Both vaccines are administrated in a three-shot series over a six month time frame.It is vitally important that individuals complete the full three shot series.Only through the full three shots will women and men receive the full cancer protection of the vaccine.Research released in December 2010 found that only 14% of girls and women who start the series finish within the recommended time period.This research also found that women of color and those who do not have private insurance were less likely to receive all three shots compared to white women and women with private health coverage.These facts are disappointing and threaten to decrease the promise of a vaccine to cut cancer, particularly in reducing the existing disparities that currently exist in cervical cancer.
While the vaccine is a huge step in fighting a preventable and treatable cancer, it is not the end-all be-all in cervical cancer care.There are over 30 types of HPV and the vaccines only protect against two or four strains, respectively.There are still other strains of HPV that cause cancer, and it is possible that a woman could already be infected by HPV when she was vaccinated.As a result, even with vaccination routine Pap tests or other cervical cancer screening tests are still necessary.
The National Coalition of STD Directors, and its member health department sexually transmitted disease project areas across all 50 states, seven large cities and eight US territories, are key partners in the fight against cervical cancer as well as other reproductive cancers.State and local STD programs are a key location to receive the vaccine.I encourage you to visit our website (www.ncsddc.org) to find a site for STD testing and the HPV vaccine near you.
While we have come a long way, access to the vaccine continues to be a concern.There are programs such as the Vaccines for Children program to assist those in need, but a full series of the shot retails for approximately $390, according to the Centers for Disease Control and Prevention.Along with increasing the completion of all three shots, ensuring resources are available to those who find this cost out of reach is vital to ending cervical cancer as we know it in this country.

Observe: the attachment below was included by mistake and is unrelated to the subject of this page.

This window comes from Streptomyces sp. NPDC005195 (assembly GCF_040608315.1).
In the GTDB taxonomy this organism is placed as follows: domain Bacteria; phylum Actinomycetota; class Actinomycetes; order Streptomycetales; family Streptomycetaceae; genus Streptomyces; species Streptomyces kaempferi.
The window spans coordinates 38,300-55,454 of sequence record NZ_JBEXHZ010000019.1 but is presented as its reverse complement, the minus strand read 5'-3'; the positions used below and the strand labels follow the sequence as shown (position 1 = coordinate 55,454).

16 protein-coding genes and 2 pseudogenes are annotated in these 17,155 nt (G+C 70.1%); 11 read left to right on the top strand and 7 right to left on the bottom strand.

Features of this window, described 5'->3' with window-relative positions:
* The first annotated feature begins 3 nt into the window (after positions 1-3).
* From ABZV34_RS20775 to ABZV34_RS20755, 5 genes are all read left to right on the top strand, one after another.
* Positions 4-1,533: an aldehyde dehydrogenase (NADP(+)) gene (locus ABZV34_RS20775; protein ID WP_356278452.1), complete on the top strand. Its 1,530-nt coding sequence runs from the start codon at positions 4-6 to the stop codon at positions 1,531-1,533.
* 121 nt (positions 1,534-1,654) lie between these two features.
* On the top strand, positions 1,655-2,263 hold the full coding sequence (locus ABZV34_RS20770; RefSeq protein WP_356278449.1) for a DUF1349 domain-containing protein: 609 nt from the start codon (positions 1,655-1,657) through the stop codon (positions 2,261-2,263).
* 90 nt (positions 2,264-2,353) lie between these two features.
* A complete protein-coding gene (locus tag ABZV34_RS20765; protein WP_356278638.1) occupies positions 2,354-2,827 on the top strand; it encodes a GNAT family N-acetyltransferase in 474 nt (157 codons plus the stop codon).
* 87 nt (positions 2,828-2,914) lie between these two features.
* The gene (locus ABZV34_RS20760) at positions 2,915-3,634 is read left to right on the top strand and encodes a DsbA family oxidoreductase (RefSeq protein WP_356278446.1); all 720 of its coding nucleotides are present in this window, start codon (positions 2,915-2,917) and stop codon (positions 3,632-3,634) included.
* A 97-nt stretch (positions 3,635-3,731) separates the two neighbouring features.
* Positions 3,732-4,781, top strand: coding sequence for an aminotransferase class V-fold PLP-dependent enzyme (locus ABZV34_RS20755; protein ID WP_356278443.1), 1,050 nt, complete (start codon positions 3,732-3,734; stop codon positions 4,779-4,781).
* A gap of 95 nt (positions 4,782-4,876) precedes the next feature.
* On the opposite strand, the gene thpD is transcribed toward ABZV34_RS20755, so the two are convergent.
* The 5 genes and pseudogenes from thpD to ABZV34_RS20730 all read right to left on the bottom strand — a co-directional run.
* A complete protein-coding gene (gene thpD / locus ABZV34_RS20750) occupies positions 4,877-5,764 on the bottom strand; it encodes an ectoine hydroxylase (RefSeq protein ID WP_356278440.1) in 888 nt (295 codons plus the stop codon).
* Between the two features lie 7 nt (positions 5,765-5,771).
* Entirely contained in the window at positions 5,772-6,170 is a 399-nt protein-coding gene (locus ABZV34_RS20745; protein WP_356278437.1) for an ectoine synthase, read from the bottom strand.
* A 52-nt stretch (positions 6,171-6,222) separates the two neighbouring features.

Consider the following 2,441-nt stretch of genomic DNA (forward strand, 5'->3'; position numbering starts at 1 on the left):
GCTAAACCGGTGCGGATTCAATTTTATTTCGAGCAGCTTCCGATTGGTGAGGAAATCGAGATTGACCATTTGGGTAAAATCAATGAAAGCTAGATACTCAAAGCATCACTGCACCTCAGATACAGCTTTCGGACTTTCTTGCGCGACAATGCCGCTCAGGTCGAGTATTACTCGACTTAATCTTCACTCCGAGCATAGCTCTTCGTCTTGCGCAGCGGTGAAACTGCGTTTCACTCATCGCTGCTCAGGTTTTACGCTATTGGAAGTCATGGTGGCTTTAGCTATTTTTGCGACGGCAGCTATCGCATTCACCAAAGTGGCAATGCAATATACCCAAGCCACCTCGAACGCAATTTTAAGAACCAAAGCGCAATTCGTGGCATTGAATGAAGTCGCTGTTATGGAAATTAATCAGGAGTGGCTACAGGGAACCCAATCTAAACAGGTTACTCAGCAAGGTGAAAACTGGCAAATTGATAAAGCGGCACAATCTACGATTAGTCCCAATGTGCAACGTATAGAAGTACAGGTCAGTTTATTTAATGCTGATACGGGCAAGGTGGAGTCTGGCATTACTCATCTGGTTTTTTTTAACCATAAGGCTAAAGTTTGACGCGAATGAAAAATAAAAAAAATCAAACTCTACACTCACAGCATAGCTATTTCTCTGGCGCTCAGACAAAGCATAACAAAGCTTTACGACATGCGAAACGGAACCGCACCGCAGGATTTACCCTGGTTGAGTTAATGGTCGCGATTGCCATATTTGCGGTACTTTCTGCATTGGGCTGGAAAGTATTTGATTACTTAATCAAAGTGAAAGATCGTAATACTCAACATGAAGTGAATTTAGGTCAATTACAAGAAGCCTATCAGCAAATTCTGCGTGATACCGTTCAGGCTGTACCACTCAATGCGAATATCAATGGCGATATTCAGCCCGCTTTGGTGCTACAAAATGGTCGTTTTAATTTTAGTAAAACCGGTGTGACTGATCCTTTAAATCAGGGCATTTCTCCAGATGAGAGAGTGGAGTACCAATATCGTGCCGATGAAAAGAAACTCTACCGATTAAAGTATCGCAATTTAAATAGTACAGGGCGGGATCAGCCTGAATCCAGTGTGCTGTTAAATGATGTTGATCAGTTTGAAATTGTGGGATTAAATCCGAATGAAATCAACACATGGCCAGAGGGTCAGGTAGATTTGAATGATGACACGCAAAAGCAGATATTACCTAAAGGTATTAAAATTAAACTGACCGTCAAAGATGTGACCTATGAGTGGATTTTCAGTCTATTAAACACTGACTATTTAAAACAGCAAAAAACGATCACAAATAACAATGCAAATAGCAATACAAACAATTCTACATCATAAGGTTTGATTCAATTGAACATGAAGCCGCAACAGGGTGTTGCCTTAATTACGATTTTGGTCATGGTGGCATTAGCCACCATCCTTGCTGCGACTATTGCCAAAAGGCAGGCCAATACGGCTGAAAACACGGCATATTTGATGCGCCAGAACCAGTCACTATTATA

But this is the bottom line: cervical cancer is one fight we can win.Today.
National Coalition of STD Directors
The National Coalition of STD Directors (NCSD) is a partnership of public health professionals dedicated to promoting sexual health through the prevention of STDs. NCSD provides dynamic leadership that strengthens STD Programs by advocating for effective policies, strategies, and sufficient resources and by increasing awareness of their medical and social impact.
This was written as part of The National Latina Institute for Reproductive Health’s Blog Carnival for Cervical Cancer Awareness Month. For more information, please visit: http://latinainstitute.wordpress.com/.
Sexually transmitted disease (STD) programs do an enormous amount of work to protect the public’s health with continually declining resources. There are many opportunities associated with the evolution of health care in the United States.
The National Alliance of State and Territorial AIDS Directors (NASTAD) and the National Coalition of STD Directors (NCSD) are pleased to launch “Addressing Stigma: A Blueprint for HIV/STD Prevention and Care Outcomes for Black and L